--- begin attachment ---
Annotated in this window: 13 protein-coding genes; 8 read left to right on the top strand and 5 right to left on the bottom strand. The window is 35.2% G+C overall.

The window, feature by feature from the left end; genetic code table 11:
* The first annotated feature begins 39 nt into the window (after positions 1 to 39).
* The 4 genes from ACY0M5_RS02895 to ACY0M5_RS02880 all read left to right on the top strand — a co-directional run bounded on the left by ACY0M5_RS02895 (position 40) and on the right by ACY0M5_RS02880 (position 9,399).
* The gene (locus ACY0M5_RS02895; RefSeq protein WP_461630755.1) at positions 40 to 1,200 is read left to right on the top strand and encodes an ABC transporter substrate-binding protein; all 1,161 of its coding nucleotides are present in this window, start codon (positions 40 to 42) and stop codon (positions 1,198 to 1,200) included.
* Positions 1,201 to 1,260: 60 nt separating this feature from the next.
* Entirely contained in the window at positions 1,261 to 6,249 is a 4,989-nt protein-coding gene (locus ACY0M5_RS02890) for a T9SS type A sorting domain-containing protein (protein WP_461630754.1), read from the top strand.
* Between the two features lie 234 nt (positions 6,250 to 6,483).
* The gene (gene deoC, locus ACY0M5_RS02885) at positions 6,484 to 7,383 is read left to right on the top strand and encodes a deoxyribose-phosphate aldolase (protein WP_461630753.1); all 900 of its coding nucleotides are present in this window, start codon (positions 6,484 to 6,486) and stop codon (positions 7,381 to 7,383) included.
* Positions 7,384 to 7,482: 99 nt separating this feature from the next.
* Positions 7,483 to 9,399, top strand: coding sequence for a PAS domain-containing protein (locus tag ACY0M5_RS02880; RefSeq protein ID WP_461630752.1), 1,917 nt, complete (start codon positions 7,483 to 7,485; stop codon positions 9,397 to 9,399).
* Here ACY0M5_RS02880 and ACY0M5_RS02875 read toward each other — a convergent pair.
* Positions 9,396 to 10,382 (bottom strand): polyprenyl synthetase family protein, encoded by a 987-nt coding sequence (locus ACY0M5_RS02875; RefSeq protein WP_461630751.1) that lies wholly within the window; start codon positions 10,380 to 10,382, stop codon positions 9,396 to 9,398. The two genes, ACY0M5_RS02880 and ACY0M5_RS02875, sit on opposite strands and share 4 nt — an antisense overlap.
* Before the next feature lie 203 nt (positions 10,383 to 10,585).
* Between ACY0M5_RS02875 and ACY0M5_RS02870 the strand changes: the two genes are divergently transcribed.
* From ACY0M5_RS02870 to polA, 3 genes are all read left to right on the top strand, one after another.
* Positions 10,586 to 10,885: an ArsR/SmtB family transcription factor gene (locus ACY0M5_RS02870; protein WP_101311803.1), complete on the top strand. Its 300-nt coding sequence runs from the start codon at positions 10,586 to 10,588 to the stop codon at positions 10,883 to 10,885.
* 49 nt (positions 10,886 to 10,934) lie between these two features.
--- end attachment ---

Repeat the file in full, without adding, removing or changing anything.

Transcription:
Annotated in this window: 13 protein-coding genes; 8 read left to right on the top strand and 5 right to left on the bottom strand. The window is 35.2% G+C overall.

The window, feature by feature from the left end; genetic code table 11:
* The first annotated feature begins 39 nt into the window (after positions 1 to 39).
* The 4 genes from ACY0M5_RS02895 to ACY0M5_RS02880 all read left to right on the top strand — a co-directional run bounded on the left by ACY0M5_RS02895 (position 40) and on the right by ACY0M5_RS02880 (position 9,399).
* The gene (locus ACY0M5_RS02895; RefSeq protein WP_461630755.1) at positions 40 to 1,200 is read left to right on the top strand and encodes an ABC transporter substrate-binding protein; all 1,161 of its coding nucleotides are present in this window, start codon (positions 40 to 42) and stop codon (positions 1,198 to 1,200) included.
* Positions 1,201 to 1,260: 60 nt separating this feature from the next.
* Entirely contained in the window at positions 1,261 to 6,249 is a 4,989-nt protein-coding gene (locus ACY0M5_RS02890) for a T9SS type A sorting domain-containing protein (protein WP_461630754.1), read from the top strand.
* Between the two features lie 234 nt (positions 6,250 to 6,483).
* The gene (gene deoC, locus ACY0M5_RS02885) at positions 6,484 to 7,383 is read left to right on the top strand and encodes a deoxyribose-phosphate aldolase (protein WP_461630753.1); all 900 of its coding nucleotides are present in this window, start codon (positions 6,484 to 6,486) and stop codon (positions 7,381 to 7,383) included.
* Positions 7,384 to 7,482: 99 nt separating this feature from the next.
* Positions 7,483 to 9,399, top strand: coding sequence for a PAS domain-containing protein (locus tag ACY0M5_RS02880; RefSeq protein ID WP_461630752.1), 1,917 nt, complete (start codon positions 7,483 to 7,485; stop codon positions 9,397 to 9,399).
* Here ACY0M5_RS02880 and ACY0M5_RS02875 read toward each other — a convergent pair.
* Positions 9,396 to 10,382 (bottom strand): polyprenyl synthetase family protein, encoded by a 987-nt coding sequence (locus ACY0M5_RS02875; RefSeq protein WP_461630751.1) that lies wholly within the window; start codon positions 10,380 to 10,382, stop codon positions 9,396 to 9,398. The two genes, ACY0M5_RS02880 and ACY0M5_RS02875, sit on opposite strands and share 4 nt — an antisense overlap.
* Before the next feature lie 203 nt (positions 10,383 to 10,585).
* Between ACY0M5_RS02875 and ACY0M5_RS02870 the strand changes: the two genes are divergently transcribed.
* From ACY0M5_RS02870 to polA, 3 genes are all read left to right on the top strand, one after another.
* Positions 10,586 to 10,885: an ArsR/SmtB family transcription factor gene (locus ACY0M5_RS02870; protein WP_101311803.1), complete on the top strand. Its 300-nt coding sequence runs from the start codon at positions 10,586 to 10,588 to the stop codon at positions 10,883 to 10,885.
* 49 nt (positions 10,886 to 10,934) lie between these two features.